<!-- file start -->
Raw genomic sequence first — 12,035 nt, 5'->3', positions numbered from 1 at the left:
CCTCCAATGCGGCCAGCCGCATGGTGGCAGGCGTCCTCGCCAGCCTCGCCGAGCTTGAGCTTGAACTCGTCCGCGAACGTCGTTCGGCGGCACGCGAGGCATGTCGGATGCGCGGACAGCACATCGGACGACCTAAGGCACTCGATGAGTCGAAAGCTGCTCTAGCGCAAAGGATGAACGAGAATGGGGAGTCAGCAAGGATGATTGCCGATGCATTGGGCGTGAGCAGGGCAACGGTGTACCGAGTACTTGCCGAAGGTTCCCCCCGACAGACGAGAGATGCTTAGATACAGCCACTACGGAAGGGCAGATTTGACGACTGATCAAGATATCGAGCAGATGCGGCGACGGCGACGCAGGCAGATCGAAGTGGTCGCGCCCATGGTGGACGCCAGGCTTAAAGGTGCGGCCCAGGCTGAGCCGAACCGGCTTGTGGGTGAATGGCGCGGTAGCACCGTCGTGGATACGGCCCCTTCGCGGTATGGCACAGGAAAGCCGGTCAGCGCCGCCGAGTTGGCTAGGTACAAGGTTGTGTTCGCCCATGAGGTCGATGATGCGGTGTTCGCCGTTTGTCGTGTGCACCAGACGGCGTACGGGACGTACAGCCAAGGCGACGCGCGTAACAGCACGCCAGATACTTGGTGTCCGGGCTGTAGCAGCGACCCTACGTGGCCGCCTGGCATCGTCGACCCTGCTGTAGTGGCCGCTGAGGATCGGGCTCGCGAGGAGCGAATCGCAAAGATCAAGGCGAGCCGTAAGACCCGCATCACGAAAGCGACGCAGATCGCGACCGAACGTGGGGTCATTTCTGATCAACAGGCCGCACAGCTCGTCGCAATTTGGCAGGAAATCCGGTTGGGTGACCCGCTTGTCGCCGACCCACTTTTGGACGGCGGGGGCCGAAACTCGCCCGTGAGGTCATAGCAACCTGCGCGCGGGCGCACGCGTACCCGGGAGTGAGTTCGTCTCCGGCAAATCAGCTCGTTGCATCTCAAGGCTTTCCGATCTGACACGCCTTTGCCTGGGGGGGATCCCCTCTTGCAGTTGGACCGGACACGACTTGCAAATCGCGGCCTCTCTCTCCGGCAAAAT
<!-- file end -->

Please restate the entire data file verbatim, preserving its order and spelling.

Raw genomic sequence first — 12,035 nt, 5'->3', positions numbered from 1 at the left:
CCTCCAATGCGGCCAGCCGCATGGTGGCAGGCGTCCTCGCCAGCCTCGCCGAGCTTGAGCTTGAACTCGTCCGCGAACGTCGTTCGGCGGCACGCGAGGCATGTCGGATGCGCGGACAGCACATCGGACGACCTAAGGCACTCGATGAGTCGAAAGCTGCTCTAGCGCAAAGGATGAACGAGAATGGGGAGTCAGCAAGGATGATTGCCGATGCATTGGGCGTGAGCAGGGCAACGGTGTACCGAGTACTTGCCGAAGGTTCCCCCCGACAGACGAGAGATGCTTAGATACAGCCACTACGGAAGGGCAGATTTGACGACTGATCAAGATATCGAGCAGATGCGGCGACGGCGACGCAGGCAGATCGAAGTGGTCGCGCCCATGGTGGACGCCAGGCTTAAAGGTGCGGCCCAGGCTGAGCCGAACCGGCTTGTGGGTGAATGGCGCGGTAGCACCGTCGTGGATACGGCCCCTTCGCGGTATGGCACAGGAAAGCCGGTCAGCGCCGCCGAGTTGGCTAGGTACAAGGTTGTGTTCGCCCATGAGGTCGATGATGCGGTGTTCGCCGTTTGTCGTGTGCACCAGACGGCGTACGGGACGTACAGCCAAGGCGACGCGCGTAACAGCACGCCAGATACTTGGTGTCCGGGCTGTAGCAGCGACCCTACGTGGCCGCCTGGCATCGTCGACCCTGCTGTAGTGGCCGCTGAGGATCGGGCTCGCGAGGAGCGAATCGCAAAGATCAAGGCGAGCCGTAAGACCCGCATCACGAAAGCGACGCAGATCGCGACCGAACGTGGGGTCATTTCTGATCAACAGGCCGCACAGCTCGTCGCAATTTGGCAGGAAATCCGGTTGGGTGACCCGCTTGTCGCCGACCCACTTTTGGACGGCGGGGGCCGAAACTCGCCCGTGAGGTCATAGCAACCTGCGCGCGGGCGCACGCGTACCCGGGAGTGAGTTCGTCTCCGGCAAATCAGCTCGTTGCATCTCAAGGCTTTCCGATCTGACACGCCTTTGCCTGGGGGGGATCCCCTCTTGCAGTTGGACCGGACACGACTTGCAAATCGCGGCCTCTCTCTCCGGCAAAAT